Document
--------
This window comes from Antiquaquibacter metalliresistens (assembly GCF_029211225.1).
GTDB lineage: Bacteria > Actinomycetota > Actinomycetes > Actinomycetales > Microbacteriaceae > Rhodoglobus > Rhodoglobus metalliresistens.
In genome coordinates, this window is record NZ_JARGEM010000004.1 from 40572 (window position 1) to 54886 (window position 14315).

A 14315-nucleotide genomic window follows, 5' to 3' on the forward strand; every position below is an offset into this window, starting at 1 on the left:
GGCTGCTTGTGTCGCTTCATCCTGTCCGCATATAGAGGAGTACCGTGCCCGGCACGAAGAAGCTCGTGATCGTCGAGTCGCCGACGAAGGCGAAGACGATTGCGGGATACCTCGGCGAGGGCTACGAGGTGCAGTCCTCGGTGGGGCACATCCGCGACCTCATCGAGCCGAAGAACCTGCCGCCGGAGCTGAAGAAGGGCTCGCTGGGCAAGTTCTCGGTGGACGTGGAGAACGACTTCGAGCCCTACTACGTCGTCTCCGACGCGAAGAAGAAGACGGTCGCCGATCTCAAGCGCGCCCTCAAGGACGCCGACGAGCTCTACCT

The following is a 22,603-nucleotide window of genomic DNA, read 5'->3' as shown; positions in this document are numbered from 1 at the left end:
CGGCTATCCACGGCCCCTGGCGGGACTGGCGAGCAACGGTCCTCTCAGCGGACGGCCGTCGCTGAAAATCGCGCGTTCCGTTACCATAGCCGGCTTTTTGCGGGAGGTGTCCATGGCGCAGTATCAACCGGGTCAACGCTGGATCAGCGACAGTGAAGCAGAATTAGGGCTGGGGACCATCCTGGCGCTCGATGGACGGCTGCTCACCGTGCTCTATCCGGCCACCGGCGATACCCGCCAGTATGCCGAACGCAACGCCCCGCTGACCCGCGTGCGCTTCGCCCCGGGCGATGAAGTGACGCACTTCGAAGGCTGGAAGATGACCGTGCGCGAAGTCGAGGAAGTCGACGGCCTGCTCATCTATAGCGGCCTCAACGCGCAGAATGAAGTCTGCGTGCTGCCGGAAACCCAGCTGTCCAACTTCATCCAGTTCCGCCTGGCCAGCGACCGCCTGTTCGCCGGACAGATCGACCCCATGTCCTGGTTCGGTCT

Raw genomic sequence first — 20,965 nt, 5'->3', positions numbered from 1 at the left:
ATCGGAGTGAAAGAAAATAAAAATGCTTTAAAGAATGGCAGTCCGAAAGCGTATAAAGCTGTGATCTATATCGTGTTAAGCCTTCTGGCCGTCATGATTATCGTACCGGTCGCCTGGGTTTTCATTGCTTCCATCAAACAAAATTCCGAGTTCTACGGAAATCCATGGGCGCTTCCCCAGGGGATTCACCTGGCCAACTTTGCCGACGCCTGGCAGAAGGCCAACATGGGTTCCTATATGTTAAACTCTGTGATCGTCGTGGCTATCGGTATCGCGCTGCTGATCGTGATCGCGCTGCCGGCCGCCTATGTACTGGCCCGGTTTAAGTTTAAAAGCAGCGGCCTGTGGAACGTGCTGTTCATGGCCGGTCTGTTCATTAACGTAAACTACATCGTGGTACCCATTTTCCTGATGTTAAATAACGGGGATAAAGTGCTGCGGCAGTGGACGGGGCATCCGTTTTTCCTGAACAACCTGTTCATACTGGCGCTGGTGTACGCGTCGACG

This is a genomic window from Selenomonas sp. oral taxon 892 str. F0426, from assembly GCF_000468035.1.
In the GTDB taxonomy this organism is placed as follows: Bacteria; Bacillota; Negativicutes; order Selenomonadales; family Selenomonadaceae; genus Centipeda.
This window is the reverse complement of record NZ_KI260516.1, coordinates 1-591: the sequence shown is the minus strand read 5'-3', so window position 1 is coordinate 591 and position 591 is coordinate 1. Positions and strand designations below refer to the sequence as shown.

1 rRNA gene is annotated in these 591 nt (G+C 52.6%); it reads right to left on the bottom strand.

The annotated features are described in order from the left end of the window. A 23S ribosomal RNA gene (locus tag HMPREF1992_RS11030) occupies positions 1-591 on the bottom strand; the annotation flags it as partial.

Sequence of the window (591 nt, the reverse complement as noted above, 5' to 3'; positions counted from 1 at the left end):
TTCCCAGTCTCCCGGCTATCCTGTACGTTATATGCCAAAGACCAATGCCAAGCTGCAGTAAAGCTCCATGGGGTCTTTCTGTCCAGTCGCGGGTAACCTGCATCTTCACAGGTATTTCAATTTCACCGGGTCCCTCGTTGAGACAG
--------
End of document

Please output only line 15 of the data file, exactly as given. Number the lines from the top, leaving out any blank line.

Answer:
Sequence of the window (591 nt, the reverse complement as noted above, 5' to 3'; positions counted from 1 at the left end):